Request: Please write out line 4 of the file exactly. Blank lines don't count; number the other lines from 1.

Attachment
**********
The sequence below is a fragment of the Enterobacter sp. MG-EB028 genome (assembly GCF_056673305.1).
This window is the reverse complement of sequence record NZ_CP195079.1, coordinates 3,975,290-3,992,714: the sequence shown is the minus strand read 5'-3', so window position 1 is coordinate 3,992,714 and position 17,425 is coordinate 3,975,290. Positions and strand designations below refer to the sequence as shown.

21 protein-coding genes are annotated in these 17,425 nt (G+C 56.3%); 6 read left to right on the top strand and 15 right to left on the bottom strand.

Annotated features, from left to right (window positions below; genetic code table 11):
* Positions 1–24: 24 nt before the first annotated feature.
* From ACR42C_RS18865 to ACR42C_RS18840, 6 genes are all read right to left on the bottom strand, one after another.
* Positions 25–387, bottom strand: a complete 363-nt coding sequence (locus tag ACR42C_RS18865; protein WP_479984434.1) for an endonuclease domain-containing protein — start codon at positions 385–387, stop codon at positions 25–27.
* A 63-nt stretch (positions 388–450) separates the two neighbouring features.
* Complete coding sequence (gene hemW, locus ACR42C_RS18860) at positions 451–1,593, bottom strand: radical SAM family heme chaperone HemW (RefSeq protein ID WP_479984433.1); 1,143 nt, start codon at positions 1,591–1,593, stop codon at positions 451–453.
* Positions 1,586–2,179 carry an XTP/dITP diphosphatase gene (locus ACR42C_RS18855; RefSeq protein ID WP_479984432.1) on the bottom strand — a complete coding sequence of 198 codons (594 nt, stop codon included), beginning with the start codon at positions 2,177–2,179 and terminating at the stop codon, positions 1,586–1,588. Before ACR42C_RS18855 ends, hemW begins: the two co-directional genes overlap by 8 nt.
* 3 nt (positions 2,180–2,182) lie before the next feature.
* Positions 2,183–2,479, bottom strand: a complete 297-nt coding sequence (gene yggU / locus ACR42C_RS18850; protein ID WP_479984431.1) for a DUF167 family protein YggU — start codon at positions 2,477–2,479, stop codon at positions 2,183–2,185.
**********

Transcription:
Annotated features, from left to right (window positions below; genetic code table 11):